Do you recognize this tree?

Two Evergreen Dogwoods flank the City Hall entrance.

Piedmont volunteer Bobbie Stehr and Public Work’s Administrative Assistant Mark Enea have one thing in common: they know beautiful dogwoods when they see them.

Last spring, Enea and Stehr nominated the Evergreen Dogwoods that flank the entrance to City Hall as 2019 Heritage Trees. There was immediate consensus from the City staff, and ultimately the Park Commission to accept their nomination. At Arbor Day last April, the four dogwood trees were added to the growing list of Heritage Trees in Piedmont.

There is a lot to love about dogwoods. They may not be the easiest tree to grow, but they are breathtakingly beautiful while in bloom. The four evergreen dogwood trees are, without a doubt, the centerpiece of Piedmont City Hall entrance and lower courtyard. They are majestic in height and produce lovely cream-colored blossoms that nearly cover the tree. The trees are so popular with passersby that the City keeps a card with the trees’ name and information to share with the many people who stop to ask about them.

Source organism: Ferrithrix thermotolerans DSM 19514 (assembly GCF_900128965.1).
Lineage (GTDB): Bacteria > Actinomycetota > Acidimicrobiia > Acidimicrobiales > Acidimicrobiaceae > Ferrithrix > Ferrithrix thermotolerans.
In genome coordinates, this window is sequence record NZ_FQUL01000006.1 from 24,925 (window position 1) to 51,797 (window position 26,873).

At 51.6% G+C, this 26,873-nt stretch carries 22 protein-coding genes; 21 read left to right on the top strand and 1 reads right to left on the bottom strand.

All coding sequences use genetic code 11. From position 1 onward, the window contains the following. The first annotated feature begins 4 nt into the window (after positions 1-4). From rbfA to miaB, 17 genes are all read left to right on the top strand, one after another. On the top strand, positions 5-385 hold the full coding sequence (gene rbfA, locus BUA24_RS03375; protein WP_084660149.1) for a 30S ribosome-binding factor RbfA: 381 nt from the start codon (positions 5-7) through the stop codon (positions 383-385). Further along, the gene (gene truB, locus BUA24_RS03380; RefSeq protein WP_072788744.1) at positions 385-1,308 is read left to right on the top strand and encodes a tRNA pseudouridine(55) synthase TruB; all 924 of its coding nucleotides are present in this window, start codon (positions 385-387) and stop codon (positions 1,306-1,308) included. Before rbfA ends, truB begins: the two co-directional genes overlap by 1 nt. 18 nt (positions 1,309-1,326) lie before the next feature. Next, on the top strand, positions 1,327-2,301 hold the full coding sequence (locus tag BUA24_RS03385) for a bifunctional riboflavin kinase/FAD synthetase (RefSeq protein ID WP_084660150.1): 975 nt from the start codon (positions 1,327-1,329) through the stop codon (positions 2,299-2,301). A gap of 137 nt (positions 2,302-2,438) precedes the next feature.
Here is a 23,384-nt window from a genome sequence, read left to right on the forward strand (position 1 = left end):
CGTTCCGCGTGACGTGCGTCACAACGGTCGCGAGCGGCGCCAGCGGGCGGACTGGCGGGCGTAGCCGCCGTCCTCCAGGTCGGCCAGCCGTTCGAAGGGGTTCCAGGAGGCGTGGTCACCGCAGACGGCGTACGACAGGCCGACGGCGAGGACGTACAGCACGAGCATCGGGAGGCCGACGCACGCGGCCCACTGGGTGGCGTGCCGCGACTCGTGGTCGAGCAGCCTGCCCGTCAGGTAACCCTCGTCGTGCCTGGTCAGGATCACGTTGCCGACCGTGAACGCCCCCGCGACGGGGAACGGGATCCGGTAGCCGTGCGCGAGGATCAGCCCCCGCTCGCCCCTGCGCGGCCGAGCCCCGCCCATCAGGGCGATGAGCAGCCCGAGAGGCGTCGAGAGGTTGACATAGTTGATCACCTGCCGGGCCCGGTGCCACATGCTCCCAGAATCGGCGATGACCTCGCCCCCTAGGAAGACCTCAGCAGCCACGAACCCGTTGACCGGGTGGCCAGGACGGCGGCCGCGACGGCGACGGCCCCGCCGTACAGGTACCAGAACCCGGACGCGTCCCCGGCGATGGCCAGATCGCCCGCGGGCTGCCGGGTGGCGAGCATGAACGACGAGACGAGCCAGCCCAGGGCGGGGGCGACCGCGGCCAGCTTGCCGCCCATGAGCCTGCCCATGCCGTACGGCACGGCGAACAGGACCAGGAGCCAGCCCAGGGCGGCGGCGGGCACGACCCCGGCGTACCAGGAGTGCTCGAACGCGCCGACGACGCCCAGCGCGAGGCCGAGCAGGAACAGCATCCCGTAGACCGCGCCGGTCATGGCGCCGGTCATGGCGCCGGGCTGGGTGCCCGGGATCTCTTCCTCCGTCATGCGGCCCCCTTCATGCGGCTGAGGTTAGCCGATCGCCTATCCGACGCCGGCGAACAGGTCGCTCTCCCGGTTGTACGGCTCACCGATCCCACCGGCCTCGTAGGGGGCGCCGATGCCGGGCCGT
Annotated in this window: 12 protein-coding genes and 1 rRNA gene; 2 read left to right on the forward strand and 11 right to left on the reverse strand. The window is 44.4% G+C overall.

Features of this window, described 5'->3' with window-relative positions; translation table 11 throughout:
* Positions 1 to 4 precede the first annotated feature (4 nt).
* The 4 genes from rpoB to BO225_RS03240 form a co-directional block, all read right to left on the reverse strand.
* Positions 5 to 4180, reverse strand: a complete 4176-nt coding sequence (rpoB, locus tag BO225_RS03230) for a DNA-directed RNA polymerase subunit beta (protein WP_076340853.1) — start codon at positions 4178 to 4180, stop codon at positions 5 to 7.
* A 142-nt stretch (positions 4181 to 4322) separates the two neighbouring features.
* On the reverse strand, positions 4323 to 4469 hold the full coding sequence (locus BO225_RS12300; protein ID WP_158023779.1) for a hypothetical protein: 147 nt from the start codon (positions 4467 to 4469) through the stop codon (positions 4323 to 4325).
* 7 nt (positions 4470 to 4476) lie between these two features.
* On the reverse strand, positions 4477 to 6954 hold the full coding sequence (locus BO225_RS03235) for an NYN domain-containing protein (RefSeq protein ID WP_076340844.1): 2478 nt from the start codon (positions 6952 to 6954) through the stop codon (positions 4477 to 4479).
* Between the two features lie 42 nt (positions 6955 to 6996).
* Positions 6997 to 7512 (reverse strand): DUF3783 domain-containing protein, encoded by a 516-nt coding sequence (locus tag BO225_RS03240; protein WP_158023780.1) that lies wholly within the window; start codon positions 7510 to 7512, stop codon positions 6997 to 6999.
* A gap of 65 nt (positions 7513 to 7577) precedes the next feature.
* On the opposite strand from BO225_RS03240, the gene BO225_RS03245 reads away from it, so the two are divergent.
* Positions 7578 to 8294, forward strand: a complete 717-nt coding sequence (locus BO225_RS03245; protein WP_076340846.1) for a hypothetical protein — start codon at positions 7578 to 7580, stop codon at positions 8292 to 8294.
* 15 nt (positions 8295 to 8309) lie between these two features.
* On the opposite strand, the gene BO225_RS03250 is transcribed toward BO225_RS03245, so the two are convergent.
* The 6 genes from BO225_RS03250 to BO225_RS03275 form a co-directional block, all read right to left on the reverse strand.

Cornus capitata, ‘Mountain Moon’ is an evergreen tree or shrub that is native to the Himalayas, northern India, and China. As a tree, it typically grows to 20-40 feet tall. Leaves are dark green on top and gray-green below. Dogwood flowers bloom in late spring to early summer, and the showy parts of the dogwood “flower” are the 4-6 pointed petal-like bracts that surround a center cluster of greenish-white, actual flowers. (Bracts are leaves or scales, and can be larger and more colorful than the actual flower; poinsettias are a good example of bracts.) Strawberry-like berries follow the dogwood flowering season, ripening in fall. The berries have ornamental appeal and offer a good source of food for birds.

The Exedra is featuring a brief article and picture of each 2019 Heritage Tree. The public is encouraged to seek out these trees to appreciate their beauty, history, and significance. By learning more about the trees that comprise Piedmont’s urban forest, the Park Commission hopes to inspire everyone to seek out special trees in our community and encourage nominations for 2020 Heritage Trees. The Park Commission is accepting nominations for 2020 Heritage Trees through March 16. To nominate a tree, visit the City’s website, http://www. and complete the downloadable form. The selected trees will be recognized at this year’s Arbor Day celebration on April 9.

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